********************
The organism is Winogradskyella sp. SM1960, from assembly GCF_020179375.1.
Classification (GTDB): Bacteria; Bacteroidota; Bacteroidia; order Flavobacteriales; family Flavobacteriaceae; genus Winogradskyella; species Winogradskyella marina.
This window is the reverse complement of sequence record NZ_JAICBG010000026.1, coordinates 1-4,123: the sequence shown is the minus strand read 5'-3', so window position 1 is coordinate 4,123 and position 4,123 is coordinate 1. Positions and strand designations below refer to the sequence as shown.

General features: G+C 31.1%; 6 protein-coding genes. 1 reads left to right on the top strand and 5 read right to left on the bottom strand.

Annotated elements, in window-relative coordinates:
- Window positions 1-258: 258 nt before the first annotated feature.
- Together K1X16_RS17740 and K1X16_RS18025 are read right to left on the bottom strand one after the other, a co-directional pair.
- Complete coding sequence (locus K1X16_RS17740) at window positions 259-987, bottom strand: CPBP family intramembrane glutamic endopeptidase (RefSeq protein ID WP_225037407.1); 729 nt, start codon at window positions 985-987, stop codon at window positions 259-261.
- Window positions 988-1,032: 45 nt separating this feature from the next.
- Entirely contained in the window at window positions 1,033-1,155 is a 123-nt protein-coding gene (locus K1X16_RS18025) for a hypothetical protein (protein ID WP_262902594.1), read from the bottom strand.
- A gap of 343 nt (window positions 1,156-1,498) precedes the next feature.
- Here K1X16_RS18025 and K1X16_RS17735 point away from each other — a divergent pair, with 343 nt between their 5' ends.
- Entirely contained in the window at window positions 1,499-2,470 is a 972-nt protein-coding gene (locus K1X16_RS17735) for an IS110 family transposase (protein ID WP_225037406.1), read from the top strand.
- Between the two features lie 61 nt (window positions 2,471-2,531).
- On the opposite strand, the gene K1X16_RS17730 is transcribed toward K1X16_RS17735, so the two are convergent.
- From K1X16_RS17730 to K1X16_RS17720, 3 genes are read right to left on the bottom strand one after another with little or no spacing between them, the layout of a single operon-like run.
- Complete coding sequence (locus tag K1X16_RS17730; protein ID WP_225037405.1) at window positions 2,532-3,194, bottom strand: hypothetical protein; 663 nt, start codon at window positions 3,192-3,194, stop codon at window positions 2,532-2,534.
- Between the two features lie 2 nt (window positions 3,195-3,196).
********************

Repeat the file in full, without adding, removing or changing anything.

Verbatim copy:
The organism is Winogradskyella sp. SM1960, from assembly GCF_020179375.1.
Classification (GTDB): Bacteria; Bacteroidota; Bacteroidia; order Flavobacteriales; family Flavobacteriaceae; genus Winogradskyella; species Winogradskyella marina.
This window is the reverse complement of sequence record NZ_JAICBG010000026.1, coordinates 1-4,123: the sequence shown is the minus strand read 5'-3', so window position 1 is coordinate 4,123 and position 4,123 is coordinate 1. Positions and strand designations below refer to the sequence as shown.

General features: G+C 31.1%; 6 protein-coding genes. 1 reads left to right on the top strand and 5 read right to left on the bottom strand.

Annotated elements, in window-relative coordinates:
- Window positions 1-258: 258 nt before the first annotated feature.
- Together K1X16_RS17740 and K1X16_RS18025 are read right to left on the bottom strand one after the other, a co-directional pair.
- Complete coding sequence (locus K1X16_RS17740) at window positions 259-987, bottom strand: CPBP family intramembrane glutamic endopeptidase (RefSeq protein ID WP_225037407.1); 729 nt, start codon at window positions 985-987, stop codon at window positions 259-261.
- Window positions 988-1,032: 45 nt separating this feature from the next.
- Entirely contained in the window at window positions 1,033-1,155 is a 123-nt protein-coding gene (locus K1X16_RS18025) for a hypothetical protein (protein ID WP_262902594.1), read from the bottom strand.
- A gap of 343 nt (window positions 1,156-1,498) precedes the next feature.
- Here K1X16_RS18025 and K1X16_RS17735 point away from each other — a divergent pair, with 343 nt between their 5' ends.
- Entirely contained in the window at window positions 1,499-2,470 is a 972-nt protein-coding gene (locus K1X16_RS17735) for an IS110 family transposase (protein ID WP_225037406.1), read from the top strand.
- Between the two features lie 61 nt (window positions 2,471-2,531).
- On the opposite strand, the gene K1X16_RS17730 is transcribed toward K1X16_RS17735, so the two are convergent.
- From K1X16_RS17730 to K1X16_RS17720, 3 genes are read right to left on the bottom strand one after another with little or no spacing between them, the layout of a single operon-like run.
- Complete coding sequence (locus tag K1X16_RS17730; protein ID WP_225037405.1) at window positions 2,532-3,194, bottom strand: hypothetical protein; 663 nt, start codon at window positions 3,192-3,194, stop codon at window positions 2,532-2,534.
- Between the two features lie 2 nt (window positions 3,195-3,196).